The Hubble Space Telescope's View of Star Birth.
This is a dust cloud in the Eagle Nebula (M16) photographed by the Hubble Space Telescope. This dark smoky-looking structure is a column of cool interstellar gas and dust where new stars are being formed.
This cloud was originally much bigger. Parts of the cloud were evaporated by the light and heat from other nearby stars. If you look closely you can see streamers of gas boiling away from the main cloud.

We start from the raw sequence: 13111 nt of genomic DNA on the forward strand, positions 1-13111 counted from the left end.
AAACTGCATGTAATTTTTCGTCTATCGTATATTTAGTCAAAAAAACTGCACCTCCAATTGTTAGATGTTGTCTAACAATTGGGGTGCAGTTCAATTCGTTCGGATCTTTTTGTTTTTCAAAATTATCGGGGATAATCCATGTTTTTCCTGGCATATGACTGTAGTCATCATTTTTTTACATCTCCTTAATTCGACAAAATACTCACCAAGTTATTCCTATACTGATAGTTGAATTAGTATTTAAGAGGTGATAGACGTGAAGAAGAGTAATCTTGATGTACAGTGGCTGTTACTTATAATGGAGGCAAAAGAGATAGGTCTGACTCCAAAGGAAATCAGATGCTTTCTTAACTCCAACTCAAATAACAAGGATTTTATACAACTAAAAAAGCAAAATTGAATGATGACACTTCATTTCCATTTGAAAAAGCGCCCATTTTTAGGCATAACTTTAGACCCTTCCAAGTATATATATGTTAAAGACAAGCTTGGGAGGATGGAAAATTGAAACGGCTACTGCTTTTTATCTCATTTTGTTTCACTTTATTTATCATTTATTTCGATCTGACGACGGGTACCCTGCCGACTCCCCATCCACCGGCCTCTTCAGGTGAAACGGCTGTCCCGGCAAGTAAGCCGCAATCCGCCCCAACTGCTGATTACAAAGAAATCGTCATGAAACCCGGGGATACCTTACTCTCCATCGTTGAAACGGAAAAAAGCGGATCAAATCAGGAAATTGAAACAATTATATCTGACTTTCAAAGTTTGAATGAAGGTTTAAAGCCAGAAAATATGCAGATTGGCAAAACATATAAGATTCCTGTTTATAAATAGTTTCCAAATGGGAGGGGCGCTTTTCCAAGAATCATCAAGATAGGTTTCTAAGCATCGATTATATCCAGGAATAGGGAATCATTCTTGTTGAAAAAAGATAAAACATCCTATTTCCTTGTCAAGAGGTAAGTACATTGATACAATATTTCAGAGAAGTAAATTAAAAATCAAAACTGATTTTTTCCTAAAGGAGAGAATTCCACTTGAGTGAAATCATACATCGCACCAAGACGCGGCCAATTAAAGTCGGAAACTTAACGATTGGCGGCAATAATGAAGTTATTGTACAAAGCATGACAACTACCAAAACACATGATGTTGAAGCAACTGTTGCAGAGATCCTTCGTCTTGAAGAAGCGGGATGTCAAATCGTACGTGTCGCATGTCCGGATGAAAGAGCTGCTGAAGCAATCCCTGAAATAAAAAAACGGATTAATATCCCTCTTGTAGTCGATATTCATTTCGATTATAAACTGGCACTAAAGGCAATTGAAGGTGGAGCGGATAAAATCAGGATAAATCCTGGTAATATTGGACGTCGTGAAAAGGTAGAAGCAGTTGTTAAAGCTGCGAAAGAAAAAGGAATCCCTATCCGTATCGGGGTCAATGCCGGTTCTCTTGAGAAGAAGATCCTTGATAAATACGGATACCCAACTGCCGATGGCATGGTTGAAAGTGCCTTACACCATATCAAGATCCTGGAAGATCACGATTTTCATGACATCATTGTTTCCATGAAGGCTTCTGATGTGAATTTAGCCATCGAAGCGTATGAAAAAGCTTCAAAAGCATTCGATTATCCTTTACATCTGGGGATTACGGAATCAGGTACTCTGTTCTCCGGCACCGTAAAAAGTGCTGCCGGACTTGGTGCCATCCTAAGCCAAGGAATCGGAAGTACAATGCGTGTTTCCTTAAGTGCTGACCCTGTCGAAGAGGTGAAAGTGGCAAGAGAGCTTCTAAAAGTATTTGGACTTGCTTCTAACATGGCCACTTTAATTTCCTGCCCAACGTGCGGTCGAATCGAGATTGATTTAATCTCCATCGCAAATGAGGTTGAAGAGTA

Buried deep in the main cloud are denser pockets or globules of gas that are uncovered as the main cloud is evaporated. These globules are called "Evaporating Gaseous Globules" or EGGs for short.
Inside some of these EGGs are protostars (objects that are on their way to becoming stars).